After reading Andy Kessler's take on net neutrality in the fresh Weekly Standard, it is painfully clear that the American people are getting the shaft, from both sides.
Hate to break the news, but your "fast" DSL Internet access is no longer considered high speed. In parts of the world, cell phones are faster. Have you wondered why Internet video doesn't fill your computer monitor and look like a DVD, but instead is pixelated dreck in a tiny one or two inch square? Well, Comcast is dragging its heels, too. With better video over the Internet, who would want E!, let alone the Style Network? Because of this Fred and Wilma thinking, the United States is 16th in the world in broadband use (behind Liechtenstein!) with East Timor catching up fast. The French may burn Citroëns, but they get 10 megabits for 10 euros--50 times your "fast" Internet access for half the price. That's just not right.
Betcha didn't know that. But Kessler doesn't think the net neutrality act is the answer. That would be like taking the slow boat to China (no pun intended.)
We'll never get 10 megabits to our homes, let alone the multiples of that speed that are possible and affordable today if these telco Goliaths keep covering up their crown jewels. As Dean Wormer might put it: Fat, drunk (on profits), and stupid is no way to go through life, son. But the answer is not regulations imposing net neutrality. You can already smell the mandates and the loopholes once Congress gets involved.
Here's an idea: Start screaming like a madman and using four letter words--like K-E-L-O. And fancier words like "eminent domain." I know, I know. This sounds wrong. These are privately owned wires hanging on poles. But so what? The government-mandated owners have been neglecting them for years--we are left with slums in need of redevelopment. Horse-drawn trolleys ruled cities, too, but had to be destroyed to make way for progress. How do we rip the telco's trolley tracks out and enable something modern and real competition?
Forget the argument that telcos need to be guaranteed a return on investment or they won't upgrade our bandwidth. No one guarantees Intel a return before they spend billions in R&D on their next Pentium chip to beat their competitors at AMD. No one guarantees Cisco a return on their investment before they deploy their next router to beat Juniper. In real, competitive markets, the market provides access to capital.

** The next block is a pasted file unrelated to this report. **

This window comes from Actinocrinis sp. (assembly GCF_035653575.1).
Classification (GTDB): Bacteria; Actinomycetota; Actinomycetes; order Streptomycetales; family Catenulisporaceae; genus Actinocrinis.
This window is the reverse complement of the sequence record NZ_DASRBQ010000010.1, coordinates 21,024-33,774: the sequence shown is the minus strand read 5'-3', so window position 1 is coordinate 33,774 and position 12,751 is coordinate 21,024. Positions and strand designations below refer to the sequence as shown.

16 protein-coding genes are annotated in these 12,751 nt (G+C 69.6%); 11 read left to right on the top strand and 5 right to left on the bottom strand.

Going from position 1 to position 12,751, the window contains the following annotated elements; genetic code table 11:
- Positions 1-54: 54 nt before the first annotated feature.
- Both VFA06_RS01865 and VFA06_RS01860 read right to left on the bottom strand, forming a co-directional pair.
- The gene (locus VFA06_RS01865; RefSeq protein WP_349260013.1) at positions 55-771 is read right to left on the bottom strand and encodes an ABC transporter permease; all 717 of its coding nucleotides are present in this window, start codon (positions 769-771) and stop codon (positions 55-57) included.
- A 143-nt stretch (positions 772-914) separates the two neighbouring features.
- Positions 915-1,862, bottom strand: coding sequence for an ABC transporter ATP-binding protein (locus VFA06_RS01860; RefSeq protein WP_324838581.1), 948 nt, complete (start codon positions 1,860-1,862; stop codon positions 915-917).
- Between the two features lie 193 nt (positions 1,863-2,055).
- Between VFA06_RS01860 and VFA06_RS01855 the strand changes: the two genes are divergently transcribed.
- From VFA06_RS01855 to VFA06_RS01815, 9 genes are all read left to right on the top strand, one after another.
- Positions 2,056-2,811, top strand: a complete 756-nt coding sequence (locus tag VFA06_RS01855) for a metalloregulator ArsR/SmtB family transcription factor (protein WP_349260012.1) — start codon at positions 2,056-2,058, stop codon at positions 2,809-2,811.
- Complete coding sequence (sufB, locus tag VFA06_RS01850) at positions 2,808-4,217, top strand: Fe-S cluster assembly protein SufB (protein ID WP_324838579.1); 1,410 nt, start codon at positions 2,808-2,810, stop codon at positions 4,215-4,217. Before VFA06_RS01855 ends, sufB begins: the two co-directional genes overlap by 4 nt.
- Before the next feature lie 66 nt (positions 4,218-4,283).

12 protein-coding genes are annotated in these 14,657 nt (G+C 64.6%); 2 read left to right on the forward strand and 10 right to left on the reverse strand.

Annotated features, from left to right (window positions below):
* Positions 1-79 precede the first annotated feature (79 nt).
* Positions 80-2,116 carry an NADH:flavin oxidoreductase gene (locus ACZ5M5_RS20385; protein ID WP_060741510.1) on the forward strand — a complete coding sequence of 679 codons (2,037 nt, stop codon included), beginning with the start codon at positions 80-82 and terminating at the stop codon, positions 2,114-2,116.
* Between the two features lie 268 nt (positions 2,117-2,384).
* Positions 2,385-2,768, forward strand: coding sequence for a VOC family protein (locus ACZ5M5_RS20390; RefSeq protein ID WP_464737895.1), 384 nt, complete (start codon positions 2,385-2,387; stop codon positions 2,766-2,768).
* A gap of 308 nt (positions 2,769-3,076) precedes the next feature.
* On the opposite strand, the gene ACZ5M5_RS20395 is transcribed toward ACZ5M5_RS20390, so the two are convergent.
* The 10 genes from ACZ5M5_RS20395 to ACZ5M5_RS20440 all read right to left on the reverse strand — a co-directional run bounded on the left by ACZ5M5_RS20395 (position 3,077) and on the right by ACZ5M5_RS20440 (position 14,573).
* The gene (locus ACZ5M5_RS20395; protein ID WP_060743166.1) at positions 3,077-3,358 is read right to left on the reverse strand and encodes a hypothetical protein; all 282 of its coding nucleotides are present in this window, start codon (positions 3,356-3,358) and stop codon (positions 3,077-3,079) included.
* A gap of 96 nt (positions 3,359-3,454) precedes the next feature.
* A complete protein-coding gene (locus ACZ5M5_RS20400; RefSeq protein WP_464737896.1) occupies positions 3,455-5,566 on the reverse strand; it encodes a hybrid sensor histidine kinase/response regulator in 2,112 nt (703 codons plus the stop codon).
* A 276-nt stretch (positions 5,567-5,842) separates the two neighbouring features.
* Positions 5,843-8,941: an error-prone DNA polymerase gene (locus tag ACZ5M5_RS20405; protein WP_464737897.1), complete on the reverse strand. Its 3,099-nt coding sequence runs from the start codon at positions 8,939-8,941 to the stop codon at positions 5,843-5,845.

Without even being paid by the hour, I read through the Supreme Court's Kelo v. City of New London eminent domain rulings. Surely there exists some clever Silicon Valley counsel to twist the wording of the precedent. The telcos may want to treat the Internet like a shopping mall that they own, but the premises are looking awfully sketchy. So start with this line: "Economic underdevelopment and stagnation are also threats to the public sufficient to make their removal cognizable as a public purpose."
Sure, property rights are important, but that doesn't mean we can't shake a cattle prod at our stagnant monopolists and say "update or get out of the way." The mantra should be "megabits to phones and gigabits to homes." We'll only get there via competition. Regulations--even regulations that look friendly to the Googles and Yahoos and hostile to the telcos--will just freeze us where we are today.
IN THE LONG RUN, technology doesn't sleep. You can't keep competitive King Kong in chains. But why wait a decade while lobbyists run interference? If Congress does nothing, we will probably end up paying more for a fast network optimized for Internet phone calls and video and shopping. But this may not be the only possible outcome. Maybe the incumbent network providers--the Verizons, Comcasts, AT&Ts--can be made to compete; threatening to seize their stagnating networks via eminent domain is just one creative idea to get them to do this. A truly competitive, non-neutral network could work, but only if we know its real economic value. If telcos or cable charge too much, someone should be in a position to steal the customer. Maybe then we'd see useful services and a better Internet. Sounds like capitalism.
What new things? It's not just more bandwidth and better Internet video--how about no more phone numbers, just a name and the service finds you? How about subscribing to a channel and being able to watch it when and where you want, on your TV, iPod, or laptop? How about a baby monitor you can view through your cell phone? Something worth paying for. And that's just the easy stuff.
We don't even know what new things are possible. Bandwidth is like putty in the hands of entrepreneurs--new regulations are cement. We don't want a town square or a dilapidated mall--we want a vibrant metropolis. Net neutrality is already the boring old status quo. But don't give in to the cable/telco status quo either. Far better to have competition, as long as it's real, than let Congress shape the coming communications chaos and creativity.
Read it all. There's much we don't know.
UPDATE: from David Holcberg from the Ayn rand Institute;
"Net Neutrality" is an idea that has no place in a free market.
Cable and phone companies have no obligation to treat all Internet traffic equally. If these companies judge it to be in their self-interest to sell speedier delivery to certain content providers, they should be free to do so.
Just as FedEx and UPS are free to charge their customers for faster delivery, so should cable and phone companies.
The idea that cable and phone companies cannot offer superior services to some of their customers is an attack on their freedom. As owners of their networks, they have the right to run their businesses as they see fit.